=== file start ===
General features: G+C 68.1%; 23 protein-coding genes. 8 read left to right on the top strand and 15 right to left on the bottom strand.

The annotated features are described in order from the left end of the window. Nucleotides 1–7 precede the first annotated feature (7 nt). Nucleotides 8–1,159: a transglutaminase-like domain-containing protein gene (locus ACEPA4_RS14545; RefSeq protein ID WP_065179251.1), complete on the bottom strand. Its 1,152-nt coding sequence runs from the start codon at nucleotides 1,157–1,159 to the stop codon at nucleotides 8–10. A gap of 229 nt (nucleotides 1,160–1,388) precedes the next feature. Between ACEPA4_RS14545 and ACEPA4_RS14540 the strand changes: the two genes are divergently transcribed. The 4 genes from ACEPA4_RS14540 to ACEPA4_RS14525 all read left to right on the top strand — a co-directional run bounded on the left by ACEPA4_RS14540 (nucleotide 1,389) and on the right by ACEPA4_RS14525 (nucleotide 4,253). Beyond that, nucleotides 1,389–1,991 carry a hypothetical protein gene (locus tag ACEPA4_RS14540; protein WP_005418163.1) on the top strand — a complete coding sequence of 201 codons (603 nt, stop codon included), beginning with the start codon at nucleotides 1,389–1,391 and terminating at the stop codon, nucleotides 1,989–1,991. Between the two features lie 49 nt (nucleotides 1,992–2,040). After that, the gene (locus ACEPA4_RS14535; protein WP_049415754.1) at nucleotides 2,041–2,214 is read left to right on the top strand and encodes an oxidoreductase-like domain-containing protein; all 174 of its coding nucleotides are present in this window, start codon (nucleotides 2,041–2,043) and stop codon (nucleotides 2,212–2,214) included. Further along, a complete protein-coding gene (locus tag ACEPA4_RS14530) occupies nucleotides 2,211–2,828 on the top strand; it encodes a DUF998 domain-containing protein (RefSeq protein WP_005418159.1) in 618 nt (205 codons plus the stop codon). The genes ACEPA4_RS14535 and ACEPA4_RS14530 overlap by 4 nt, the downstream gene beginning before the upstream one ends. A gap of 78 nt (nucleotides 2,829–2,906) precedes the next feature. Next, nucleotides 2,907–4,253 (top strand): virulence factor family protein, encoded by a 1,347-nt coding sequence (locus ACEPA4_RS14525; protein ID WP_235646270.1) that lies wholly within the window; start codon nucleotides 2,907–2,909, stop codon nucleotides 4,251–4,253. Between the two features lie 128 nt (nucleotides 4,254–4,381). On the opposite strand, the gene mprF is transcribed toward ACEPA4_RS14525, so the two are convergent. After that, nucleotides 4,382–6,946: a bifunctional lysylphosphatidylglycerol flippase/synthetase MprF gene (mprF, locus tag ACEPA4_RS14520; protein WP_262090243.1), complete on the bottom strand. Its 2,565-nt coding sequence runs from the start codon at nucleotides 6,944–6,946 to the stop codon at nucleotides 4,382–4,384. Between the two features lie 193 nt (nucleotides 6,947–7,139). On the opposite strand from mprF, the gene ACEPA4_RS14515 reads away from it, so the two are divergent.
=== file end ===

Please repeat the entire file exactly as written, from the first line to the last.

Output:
General features: G+C 68.1%; 23 protein-coding genes. 8 read left to right on the top strand and 15 right to left on the bottom strand.

The annotated features are described in order from the left end of the window. Nucleotides 1–7 precede the first annotated feature (7 nt). Nucleotides 8–1,159: a transglutaminase-like domain-containing protein gene (locus ACEPA4_RS14545; RefSeq protein ID WP_065179251.1), complete on the bottom strand. Its 1,152-nt coding sequence runs from the start codon at nucleotides 1,157–1,159 to the stop codon at nucleotides 8–10. A gap of 229 nt (nucleotides 1,160–1,388) precedes the next feature. Between ACEPA4_RS14545 and ACEPA4_RS14540 the strand changes: the two genes are divergently transcribed. The 4 genes from ACEPA4_RS14540 to ACEPA4_RS14525 all read left to right on the top strand — a co-directional run bounded on the left by ACEPA4_RS14540 (nucleotide 1,389) and on the right by ACEPA4_RS14525 (nucleotide 4,253). Beyond that, nucleotides 1,389–1,991 carry a hypothetical protein gene (locus tag ACEPA4_RS14540; protein WP_005418163.1) on the top strand — a complete coding sequence of 201 codons (603 nt, stop codon included), beginning with the start codon at nucleotides 1,389–1,391 and terminating at the stop codon, nucleotides 1,989–1,991. Between the two features lie 49 nt (nucleotides 1,992–2,040). After that, the gene (locus ACEPA4_RS14535; protein WP_049415754.1) at nucleotides 2,041–2,214 is read left to right on the top strand and encodes an oxidoreductase-like domain-containing protein; all 174 of its coding nucleotides are present in this window, start codon (nucleotides 2,041–2,043) and stop codon (nucleotides 2,212–2,214) included. Further along, a complete protein-coding gene (locus tag ACEPA4_RS14530) occupies nucleotides 2,211–2,828 on the top strand; it encodes a DUF998 domain-containing protein (RefSeq protein WP_005418159.1) in 618 nt (205 codons plus the stop codon). The genes ACEPA4_RS14535 and ACEPA4_RS14530 overlap by 4 nt, the downstream gene beginning before the upstream one ends. A gap of 78 nt (nucleotides 2,829–2,906) precedes the next feature. Next, nucleotides 2,907–4,253 (top strand): virulence factor family protein, encoded by a 1,347-nt coding sequence (locus ACEPA4_RS14525; protein ID WP_235646270.1) that lies wholly within the window; start codon nucleotides 2,907–2,909, stop codon nucleotides 4,251–4,253. Between the two features lie 128 nt (nucleotides 4,254–4,381). On the opposite strand, the gene mprF is transcribed toward ACEPA4_RS14525, so the two are convergent. After that, nucleotides 4,382–6,946: a bifunctional lysylphosphatidylglycerol flippase/synthetase MprF gene (mprF, locus tag ACEPA4_RS14520; protein WP_262090243.1), complete on the bottom strand. Its 2,565-nt coding sequence runs from the start codon at nucleotides 6,944–6,946 to the stop codon at nucleotides 4,382–4,384. Between the two features lie 193 nt (nucleotides 6,947–7,139). On the opposite strand from mprF, the gene ACEPA4_RS14515 reads away from it, so the two are divergent.